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Simply put, the turbine equation of Euler states that energy is conserved in an adiabatic rotating machine. “Adiabatic” means no heat is added, no heat is lost. Then Euler’s equation states that gas parcel at radial position “1” has the same energy at radial position “2”. Before we write the actual equation, we need to explain what is meant by “energy”.

To be more precise, Euler’s equation does not deal with energy, but with enthalpy of gas, which has units of energy. Some definitions of enthalpy are:

Static enthalpy:

Hs

Total enthalpy (stagnation enthalpy):

 H

Rotational enthalpy (rothalpy):

Hrot

where v’ is the relative velocity of the gas with respect to the rotating frame; omega is the angular velocity (it is constant throughout this presentation) and r is the radial position.

Now we are ready to write Euler’s turbine equation. It is:

Rothalpy

Rewrite this by plugging into it the velocity addition formula

velocity-addition

in other words,

velocity-addition1

Plug this into the definition of rothalpy and get

Hrot1

Because cp and m are constants, they are absorbed in the constant at the Rhs of the equation; raising to the second power in the above expression yields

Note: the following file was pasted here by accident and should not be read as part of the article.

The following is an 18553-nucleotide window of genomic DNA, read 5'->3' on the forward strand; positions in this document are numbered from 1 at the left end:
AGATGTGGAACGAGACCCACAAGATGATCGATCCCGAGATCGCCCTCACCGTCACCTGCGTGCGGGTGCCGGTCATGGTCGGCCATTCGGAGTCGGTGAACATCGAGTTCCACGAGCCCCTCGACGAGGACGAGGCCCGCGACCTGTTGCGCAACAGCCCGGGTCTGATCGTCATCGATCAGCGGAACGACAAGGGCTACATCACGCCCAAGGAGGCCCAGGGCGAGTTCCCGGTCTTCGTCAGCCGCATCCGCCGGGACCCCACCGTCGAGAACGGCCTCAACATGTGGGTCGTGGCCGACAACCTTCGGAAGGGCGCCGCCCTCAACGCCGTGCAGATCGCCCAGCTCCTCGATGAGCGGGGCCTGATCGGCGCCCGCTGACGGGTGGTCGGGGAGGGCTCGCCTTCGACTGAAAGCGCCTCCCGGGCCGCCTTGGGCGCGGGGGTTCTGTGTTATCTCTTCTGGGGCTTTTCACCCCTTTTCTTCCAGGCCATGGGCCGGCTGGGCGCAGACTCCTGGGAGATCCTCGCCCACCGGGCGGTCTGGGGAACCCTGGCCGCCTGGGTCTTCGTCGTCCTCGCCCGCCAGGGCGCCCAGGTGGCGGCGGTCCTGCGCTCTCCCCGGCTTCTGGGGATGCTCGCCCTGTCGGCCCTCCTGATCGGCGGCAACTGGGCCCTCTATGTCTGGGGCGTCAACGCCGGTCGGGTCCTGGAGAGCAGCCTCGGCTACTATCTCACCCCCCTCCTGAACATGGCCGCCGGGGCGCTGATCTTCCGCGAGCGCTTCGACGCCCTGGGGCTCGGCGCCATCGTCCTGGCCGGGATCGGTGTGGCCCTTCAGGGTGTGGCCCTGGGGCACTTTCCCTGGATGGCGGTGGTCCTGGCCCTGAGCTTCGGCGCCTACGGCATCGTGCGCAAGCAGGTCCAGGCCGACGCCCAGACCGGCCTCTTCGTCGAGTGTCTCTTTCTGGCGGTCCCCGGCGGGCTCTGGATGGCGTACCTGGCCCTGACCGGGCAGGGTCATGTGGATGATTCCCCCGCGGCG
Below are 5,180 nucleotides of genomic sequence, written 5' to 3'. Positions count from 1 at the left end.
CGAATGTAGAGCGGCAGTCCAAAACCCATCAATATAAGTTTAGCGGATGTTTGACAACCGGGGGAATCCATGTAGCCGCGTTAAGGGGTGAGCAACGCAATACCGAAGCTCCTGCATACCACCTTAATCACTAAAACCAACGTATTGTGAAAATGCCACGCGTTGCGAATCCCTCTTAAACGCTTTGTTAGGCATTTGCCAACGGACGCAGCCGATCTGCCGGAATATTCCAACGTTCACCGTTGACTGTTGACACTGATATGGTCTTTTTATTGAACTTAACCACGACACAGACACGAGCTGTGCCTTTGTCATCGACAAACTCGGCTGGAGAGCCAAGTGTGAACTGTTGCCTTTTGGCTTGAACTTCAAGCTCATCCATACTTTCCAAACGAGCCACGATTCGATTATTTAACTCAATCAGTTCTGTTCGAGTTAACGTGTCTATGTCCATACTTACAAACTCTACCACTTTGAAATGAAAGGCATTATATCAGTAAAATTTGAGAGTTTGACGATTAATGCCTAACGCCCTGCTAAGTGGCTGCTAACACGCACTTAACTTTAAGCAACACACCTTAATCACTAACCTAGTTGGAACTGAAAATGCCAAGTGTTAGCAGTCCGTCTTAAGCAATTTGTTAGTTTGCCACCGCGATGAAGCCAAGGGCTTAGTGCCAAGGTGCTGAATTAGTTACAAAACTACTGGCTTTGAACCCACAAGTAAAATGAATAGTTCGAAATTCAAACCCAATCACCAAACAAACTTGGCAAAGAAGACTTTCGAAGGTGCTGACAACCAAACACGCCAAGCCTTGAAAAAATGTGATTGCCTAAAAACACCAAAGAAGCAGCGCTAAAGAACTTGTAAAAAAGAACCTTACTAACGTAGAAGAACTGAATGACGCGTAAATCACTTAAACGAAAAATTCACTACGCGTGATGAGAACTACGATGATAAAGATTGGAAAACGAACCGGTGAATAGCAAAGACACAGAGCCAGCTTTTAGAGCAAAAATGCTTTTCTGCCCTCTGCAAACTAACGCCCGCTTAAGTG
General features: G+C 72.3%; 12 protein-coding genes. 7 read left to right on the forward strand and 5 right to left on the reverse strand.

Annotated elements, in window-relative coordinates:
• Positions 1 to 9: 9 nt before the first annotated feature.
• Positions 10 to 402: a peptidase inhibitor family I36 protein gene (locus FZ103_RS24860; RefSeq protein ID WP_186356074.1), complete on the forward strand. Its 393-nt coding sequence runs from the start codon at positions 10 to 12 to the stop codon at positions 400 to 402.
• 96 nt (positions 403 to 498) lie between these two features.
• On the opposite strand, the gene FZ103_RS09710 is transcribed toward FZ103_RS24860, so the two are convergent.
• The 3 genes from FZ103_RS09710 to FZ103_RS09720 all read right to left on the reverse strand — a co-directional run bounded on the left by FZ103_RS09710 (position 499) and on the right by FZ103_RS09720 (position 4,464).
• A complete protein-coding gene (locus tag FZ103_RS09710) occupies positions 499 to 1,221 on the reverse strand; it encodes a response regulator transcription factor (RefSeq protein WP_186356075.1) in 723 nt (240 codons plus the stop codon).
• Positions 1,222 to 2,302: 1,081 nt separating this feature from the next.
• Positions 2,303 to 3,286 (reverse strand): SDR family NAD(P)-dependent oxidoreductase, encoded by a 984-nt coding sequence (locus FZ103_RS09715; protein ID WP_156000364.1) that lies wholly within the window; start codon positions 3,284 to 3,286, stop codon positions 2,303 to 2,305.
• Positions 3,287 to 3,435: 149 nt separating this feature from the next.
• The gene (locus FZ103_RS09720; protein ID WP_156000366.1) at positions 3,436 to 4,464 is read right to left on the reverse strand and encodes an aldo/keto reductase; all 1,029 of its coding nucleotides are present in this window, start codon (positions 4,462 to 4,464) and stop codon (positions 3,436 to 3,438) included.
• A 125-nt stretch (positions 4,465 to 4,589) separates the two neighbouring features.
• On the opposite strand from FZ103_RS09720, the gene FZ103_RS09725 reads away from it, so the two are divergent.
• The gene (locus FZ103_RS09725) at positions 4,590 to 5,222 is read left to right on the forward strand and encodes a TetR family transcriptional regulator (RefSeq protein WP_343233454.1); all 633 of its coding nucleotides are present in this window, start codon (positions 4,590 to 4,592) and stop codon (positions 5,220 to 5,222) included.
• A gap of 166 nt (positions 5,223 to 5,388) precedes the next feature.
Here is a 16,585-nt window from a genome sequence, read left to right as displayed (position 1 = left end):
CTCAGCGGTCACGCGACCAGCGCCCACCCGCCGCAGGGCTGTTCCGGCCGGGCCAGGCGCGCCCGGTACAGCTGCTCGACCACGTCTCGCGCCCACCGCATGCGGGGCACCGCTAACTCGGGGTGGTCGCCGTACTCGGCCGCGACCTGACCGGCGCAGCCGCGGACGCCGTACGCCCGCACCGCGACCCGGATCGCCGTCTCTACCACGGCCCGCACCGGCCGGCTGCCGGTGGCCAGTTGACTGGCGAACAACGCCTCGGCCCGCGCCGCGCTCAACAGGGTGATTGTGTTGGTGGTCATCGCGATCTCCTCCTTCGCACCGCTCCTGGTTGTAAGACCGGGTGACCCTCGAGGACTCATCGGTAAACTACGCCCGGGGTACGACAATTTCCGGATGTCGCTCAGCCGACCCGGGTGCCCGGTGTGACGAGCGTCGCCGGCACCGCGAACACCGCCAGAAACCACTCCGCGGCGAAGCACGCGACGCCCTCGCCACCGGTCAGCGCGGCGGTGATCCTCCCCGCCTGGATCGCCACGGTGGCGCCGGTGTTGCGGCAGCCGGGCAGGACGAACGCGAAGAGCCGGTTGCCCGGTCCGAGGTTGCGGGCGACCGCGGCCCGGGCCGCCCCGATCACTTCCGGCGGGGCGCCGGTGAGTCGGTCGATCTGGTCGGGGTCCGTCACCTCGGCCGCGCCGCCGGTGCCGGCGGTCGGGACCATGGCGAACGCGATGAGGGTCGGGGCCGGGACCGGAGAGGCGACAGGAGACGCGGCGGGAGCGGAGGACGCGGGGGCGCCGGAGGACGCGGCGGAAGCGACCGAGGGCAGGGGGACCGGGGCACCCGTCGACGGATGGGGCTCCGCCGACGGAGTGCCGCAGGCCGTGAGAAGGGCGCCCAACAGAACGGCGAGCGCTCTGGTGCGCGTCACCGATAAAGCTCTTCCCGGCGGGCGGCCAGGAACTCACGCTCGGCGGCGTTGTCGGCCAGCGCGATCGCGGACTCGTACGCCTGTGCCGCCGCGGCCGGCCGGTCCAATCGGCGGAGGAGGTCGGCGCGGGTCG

Hrot2

 which yields the turbine equation of Euler written in vectorial notation:

Euler-vectorial

Consider a rotating flow confined to a plane and 2 radial positions: (1) at some nonzero radius where we set v=c and

omega_r

and also (2) at the center of rotation r=0. Then Euler’s turbine equation yields:

Hrot3

or the difference in total temperatures is

dT

This is Euler’s turbine equation for the case when the flow exits at the center and the relative velocity v’ is orthogonal to the vector product (omega x r). In textbooks, Euler’s turbine equation is not written in vectorial form; it usually looks like

Euler-mit

(as it appears in Z. S. Spakovszky, Unified: Thermodynamics and Propulsion (MIT Lecture Notes), ch.12.3 (MIT, 2007)). Set the “b” radial position at the center r=0 and c= omega * r at the “c” radial position and this equation reduces to the simple form of Euler’s turbine equation shown immediately above.

It is important to have an understanding of Euler’s turbine equation, since it is the governing physical law of the vortex tube effect.

Large parts of this work were accomplished without funding. If you find the information on this site helpful, please consider donating to this project.

 

The information contained in this site is based on the following research articles written by Jeliazko G Polihronov and collaborators:

Questions about this site? Email Jeliazko G. Polihronov at:

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